It did show these schools had significantly fewer misconduct incidents and suspensions and better attendance, while students were not any more likely to be arrested. Data in the report also shows that students flagged through the program were more likely to be Black and much more likely to be male than students referred for intervention by school staff.
The researchers interviewed teachers and administrators who said many conflicts at school start out on social media, and some educators more informally monitor posts in hopes of warding off trouble on campus.
But reporting by ProPublica and WBEZ highlighted concerns by advocates and experts who questioned the practice of pulling students into meetings with police officers based on information gleaned from a program that students and their families didn’t know about.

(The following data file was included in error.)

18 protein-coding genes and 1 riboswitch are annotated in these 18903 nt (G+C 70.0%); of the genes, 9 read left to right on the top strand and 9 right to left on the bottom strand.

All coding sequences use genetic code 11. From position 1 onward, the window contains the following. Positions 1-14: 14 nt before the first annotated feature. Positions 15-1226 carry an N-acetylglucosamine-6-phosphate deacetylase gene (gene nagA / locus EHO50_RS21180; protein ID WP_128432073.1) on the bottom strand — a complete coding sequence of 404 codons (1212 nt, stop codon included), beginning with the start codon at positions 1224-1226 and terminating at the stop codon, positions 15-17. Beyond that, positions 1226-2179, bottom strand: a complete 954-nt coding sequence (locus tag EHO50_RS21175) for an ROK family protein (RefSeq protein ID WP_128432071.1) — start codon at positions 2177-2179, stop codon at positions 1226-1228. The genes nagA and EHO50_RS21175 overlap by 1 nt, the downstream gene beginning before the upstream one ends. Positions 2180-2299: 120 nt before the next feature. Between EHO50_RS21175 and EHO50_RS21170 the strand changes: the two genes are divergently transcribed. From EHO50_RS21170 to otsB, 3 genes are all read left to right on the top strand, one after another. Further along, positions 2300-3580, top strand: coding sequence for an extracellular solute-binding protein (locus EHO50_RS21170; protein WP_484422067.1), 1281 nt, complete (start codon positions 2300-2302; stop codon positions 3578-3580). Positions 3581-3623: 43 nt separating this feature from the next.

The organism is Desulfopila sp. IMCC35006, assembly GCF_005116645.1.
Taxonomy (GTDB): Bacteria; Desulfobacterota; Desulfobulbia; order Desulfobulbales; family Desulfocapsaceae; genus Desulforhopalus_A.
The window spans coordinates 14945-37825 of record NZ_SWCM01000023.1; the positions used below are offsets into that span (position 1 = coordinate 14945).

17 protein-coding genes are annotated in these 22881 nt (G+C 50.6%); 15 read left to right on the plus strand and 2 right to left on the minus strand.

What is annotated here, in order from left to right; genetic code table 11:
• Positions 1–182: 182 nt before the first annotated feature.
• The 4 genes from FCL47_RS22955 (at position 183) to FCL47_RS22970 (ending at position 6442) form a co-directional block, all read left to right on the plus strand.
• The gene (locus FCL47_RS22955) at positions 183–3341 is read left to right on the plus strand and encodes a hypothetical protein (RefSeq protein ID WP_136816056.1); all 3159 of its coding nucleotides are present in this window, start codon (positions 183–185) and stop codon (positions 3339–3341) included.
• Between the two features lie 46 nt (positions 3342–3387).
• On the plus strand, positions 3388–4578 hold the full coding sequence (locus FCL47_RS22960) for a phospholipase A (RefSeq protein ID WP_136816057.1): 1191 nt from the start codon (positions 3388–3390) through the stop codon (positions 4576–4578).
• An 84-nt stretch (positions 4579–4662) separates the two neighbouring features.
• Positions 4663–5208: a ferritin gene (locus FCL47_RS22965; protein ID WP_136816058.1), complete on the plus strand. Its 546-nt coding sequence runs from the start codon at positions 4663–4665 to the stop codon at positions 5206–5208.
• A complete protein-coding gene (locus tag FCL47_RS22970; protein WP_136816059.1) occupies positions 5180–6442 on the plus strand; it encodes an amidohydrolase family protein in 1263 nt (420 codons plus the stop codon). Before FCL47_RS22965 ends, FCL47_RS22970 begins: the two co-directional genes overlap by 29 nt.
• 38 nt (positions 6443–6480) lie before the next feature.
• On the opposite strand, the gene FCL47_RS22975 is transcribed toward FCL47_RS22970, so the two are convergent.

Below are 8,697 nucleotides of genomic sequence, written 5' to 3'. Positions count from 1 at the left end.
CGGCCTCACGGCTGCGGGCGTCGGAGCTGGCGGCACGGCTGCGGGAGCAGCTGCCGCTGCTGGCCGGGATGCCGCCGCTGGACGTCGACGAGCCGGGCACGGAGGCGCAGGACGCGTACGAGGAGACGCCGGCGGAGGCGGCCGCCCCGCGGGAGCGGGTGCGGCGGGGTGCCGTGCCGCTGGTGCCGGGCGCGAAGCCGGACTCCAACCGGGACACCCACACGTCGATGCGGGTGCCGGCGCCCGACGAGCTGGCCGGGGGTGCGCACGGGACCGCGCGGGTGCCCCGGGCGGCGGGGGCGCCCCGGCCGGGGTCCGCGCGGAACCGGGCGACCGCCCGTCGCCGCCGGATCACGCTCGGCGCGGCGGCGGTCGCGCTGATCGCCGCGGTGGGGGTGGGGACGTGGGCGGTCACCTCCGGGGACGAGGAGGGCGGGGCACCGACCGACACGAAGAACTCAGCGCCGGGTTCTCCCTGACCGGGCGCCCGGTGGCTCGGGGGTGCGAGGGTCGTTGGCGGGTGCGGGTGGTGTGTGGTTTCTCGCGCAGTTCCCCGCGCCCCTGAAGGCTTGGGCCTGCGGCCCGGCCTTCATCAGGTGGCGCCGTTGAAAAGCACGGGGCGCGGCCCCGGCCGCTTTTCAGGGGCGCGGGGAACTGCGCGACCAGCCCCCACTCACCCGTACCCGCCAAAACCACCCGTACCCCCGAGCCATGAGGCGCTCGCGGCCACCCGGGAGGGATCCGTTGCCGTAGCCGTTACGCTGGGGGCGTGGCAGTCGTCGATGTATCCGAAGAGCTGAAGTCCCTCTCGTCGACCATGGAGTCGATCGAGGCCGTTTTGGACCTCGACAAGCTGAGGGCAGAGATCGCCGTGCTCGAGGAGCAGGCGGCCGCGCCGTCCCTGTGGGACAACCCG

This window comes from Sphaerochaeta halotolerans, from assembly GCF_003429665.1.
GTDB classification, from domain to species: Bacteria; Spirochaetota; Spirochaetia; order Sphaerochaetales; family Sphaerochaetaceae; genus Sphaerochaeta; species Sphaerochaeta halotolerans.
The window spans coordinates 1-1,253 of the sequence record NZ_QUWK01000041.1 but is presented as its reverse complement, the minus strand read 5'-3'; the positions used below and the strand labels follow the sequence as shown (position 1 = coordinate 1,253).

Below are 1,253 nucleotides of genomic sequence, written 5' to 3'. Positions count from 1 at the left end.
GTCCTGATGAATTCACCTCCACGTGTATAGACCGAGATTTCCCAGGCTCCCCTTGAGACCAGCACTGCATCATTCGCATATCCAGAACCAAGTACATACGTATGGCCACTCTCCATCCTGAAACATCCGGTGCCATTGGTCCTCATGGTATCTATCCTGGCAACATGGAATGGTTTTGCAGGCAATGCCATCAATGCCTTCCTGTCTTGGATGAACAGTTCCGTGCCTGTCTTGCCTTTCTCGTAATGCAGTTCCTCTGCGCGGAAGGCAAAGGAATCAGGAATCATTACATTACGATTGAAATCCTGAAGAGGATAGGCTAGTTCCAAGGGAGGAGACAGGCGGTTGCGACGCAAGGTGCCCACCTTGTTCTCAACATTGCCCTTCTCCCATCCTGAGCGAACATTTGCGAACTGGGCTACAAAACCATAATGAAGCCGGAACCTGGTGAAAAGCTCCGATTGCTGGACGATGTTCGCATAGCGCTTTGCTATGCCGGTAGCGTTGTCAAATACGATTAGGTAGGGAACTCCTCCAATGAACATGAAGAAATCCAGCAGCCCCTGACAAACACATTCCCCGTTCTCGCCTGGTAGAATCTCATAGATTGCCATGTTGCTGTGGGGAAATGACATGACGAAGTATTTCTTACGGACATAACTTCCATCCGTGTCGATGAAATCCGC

The new program will be different in some key ways, officials said. The district’s earlier pilot initially used a software to flag posts, but, Chou said, “The algorithm did not catch a lot of the situations we are most concerned for.”
SST’s proposal and the district’s contract with the company say it will use technology to scan posts, but Chou said it will ultimately rely on trained people to review them and flag any content as concerning.
Thanks to SST’s involvement, the district said in a statement, the collection of information off social media will operate “at arm’s length” from the district, ensuring that it collects only data relevant to school safety.
The company will also offer guidance to school safety teams on responding when it flags concerning posts. It will work closely with the district’s Office of Social and Emotional Learning and school-level behavioral health teams to intervene with students and engage their parents. The Chicago Police Department will play a more limited role this time, in keeping with a broader rethinking of the district’s relationship with police.
As part of a district initiative, a growing number of high schools have stopped stationing police officers on campus in the past two years and used the money for restorative justice and other programs. But there will be times police will have to be involved, Chou said.
“If there’s a gun in your video,” Chou said, “I’m going to need to pull in the police.”